How the big companies are behaving
Definitely non-conformist s the Ferrero brand, which defends its use of palm oil through an unmistakeable TV ad. The message is that Nutella is being made with “quality” palm oilhailing exclusively from freshly pressed fruits and transformed at contolled temperatures. In addition to this arguement, Alessandro d’Este, CEO of Ferrero Italia, states theirs is “a safe oil and a sustainable one”, and perfect to enhance the creaminess of their products.
The majority of manufacturers, on the other hand, express doubt, or as a response to marketing needs – given the media attention palm oil has received – has decided to ban the product. Like Coop, which has announced the will to substitute palm oil in all its branded food products after publication of the Efsa dossier. In a note by the brand: “For Coop branded products we will hasten the procedure of substituting palm oil with extra virgin olive oil or single origin seed oils, with the use of more nutritionally balanced recipes and formulas. Coop has already substituted palm oil in 100 branded products, among these ‘Crescendo’ and ‘Club 4-10’ children’s line, as well as the ‘Viviverde’ line and the ‘Solidal Coop’ spreadable chocolate cream. Purging from palm oil the remaining 120 branded products will happen over the course of the next few months”. On its part, Barilla that for its baked products under Mulino Bianco line has shifted opinions (defending palm oil through an Aidepi campaign as unsubstitutable) has recently announced on its website that “we have already banned palm oil with other oils in at least 90 products”. These are only two examples of the “No palm oil” bandwagon, at least for some products. Consider Colussi, Balocco, Buitoni, Loacker, Pavesi, Carrefour, Conad, Eurospin, Esselunga, Pam andPanorama plus more are all on the no front. Are they indulging the ever-growing hostility in regards to this product?
Good, but not great. The use of a potential “single origin seed” or “other oils” is not at all reassuring. What other oils? Are they environmentally kosher? Who guarantees they are more healthy? Just a thought: should we start producing everything with costly sunflower or sunflower seed oil (at a glance this looks like the most frequently used substitute in place of palm oil) environmental issues would not be solved, since sunflower oil has a definitely inferior yield per hectare than palm oil. With the lack or worldwide cropland available this choice would signify subtracting land to other cultivations, like cereals, for example. The consequence would be a price increase with direct repercussions on the less affluent global populations, who survive solely thanks to a cereal-based diet. Health issues would equally not be solved, considering all trans fat-rich oils (vegetable oils) when heated produce cancerogenic elements. The remedy of substituting palm oil with another vegetable oil appears worse than the illness.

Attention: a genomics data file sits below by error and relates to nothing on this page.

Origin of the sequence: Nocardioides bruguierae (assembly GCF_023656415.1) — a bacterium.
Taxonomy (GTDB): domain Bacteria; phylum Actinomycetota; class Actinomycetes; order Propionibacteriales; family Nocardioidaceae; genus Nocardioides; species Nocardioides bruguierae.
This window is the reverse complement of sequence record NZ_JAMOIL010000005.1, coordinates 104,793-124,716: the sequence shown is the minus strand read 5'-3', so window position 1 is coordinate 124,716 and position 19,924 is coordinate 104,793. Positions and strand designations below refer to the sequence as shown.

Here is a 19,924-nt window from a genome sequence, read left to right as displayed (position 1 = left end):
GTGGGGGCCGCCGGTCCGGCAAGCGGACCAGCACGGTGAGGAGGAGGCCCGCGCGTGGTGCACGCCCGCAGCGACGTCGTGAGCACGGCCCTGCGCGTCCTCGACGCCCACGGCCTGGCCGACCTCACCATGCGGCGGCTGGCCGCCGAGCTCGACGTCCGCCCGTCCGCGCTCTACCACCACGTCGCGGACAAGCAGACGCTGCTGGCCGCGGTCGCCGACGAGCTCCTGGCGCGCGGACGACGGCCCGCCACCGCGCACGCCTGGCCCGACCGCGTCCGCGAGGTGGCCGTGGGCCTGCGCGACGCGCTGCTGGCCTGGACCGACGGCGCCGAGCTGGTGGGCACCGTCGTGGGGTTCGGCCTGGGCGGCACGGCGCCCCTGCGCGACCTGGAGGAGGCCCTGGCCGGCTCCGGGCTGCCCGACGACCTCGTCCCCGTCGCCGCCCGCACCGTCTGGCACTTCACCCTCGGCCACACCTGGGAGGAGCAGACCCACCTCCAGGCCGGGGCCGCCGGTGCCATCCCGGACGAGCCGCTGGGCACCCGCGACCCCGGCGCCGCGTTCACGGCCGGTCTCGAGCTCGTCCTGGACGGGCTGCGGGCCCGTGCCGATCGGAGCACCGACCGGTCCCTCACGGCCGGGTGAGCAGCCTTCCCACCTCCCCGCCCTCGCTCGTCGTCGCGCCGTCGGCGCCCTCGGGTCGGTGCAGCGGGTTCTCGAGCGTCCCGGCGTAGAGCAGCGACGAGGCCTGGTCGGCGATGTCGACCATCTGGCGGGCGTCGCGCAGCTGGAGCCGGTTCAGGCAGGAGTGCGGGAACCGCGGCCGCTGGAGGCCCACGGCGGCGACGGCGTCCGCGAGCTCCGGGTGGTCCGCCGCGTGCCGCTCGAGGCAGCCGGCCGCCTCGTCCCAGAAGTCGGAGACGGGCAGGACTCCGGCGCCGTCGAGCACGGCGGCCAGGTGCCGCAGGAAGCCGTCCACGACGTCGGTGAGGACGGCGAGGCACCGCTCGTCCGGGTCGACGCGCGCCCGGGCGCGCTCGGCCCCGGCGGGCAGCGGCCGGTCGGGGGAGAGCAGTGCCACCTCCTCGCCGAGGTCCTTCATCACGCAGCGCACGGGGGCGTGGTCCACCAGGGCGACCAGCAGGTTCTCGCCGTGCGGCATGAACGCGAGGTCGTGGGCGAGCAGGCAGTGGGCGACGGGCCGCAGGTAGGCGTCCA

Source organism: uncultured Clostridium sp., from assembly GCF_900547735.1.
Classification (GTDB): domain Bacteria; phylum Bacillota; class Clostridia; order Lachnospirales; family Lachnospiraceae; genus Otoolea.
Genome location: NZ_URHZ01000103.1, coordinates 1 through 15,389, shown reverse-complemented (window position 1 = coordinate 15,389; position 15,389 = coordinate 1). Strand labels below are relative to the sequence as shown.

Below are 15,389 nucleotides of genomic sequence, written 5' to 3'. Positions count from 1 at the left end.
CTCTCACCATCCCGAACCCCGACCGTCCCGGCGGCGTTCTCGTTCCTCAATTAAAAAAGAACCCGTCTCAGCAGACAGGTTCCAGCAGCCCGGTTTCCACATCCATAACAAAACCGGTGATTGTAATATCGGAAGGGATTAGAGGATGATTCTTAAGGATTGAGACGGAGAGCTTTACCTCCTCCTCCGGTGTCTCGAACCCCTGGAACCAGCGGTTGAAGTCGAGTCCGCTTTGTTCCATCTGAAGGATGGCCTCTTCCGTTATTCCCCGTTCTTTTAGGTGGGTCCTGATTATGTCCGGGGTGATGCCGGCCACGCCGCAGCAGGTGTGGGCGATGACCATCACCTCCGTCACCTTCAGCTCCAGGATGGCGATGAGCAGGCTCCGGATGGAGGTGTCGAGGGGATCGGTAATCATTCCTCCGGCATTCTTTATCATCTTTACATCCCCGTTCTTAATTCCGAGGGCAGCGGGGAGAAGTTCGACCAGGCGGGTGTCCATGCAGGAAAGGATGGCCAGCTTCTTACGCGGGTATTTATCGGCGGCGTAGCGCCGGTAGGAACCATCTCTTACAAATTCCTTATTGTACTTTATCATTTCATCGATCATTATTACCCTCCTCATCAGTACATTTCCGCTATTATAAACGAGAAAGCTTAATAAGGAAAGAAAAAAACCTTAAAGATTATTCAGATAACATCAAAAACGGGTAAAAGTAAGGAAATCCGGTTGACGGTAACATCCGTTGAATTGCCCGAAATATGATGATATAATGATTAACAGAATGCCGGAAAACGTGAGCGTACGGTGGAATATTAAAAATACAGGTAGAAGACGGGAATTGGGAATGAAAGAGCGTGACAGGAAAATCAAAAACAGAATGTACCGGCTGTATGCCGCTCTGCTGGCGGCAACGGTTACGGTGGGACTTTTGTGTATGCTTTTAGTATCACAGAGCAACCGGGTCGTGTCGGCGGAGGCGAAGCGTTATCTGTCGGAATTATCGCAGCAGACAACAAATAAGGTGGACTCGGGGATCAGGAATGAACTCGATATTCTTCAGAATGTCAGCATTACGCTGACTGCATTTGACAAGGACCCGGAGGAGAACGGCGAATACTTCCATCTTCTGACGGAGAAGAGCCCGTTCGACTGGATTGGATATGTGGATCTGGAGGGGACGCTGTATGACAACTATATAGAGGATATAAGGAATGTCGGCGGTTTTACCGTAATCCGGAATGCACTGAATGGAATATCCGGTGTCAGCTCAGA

We hope than no other oil overtakes the palm oil dominance. As an alternative it would be better if industries would start using various oils, including extra virgin and – why not? – butter too. Ever the culprit, then finally in June 2014 exculpated by an article published on Time. Moderation, as per usual, is the answer. Inclusing in the eating of great quantities of processed foods, whatever the fat employed. One solid and certain truth remains: when the media does a tirade against any product, usually it’s wise to not give 100% credit to the arguement.
by Annalisa Zordan
translated by Eleonora Baldwin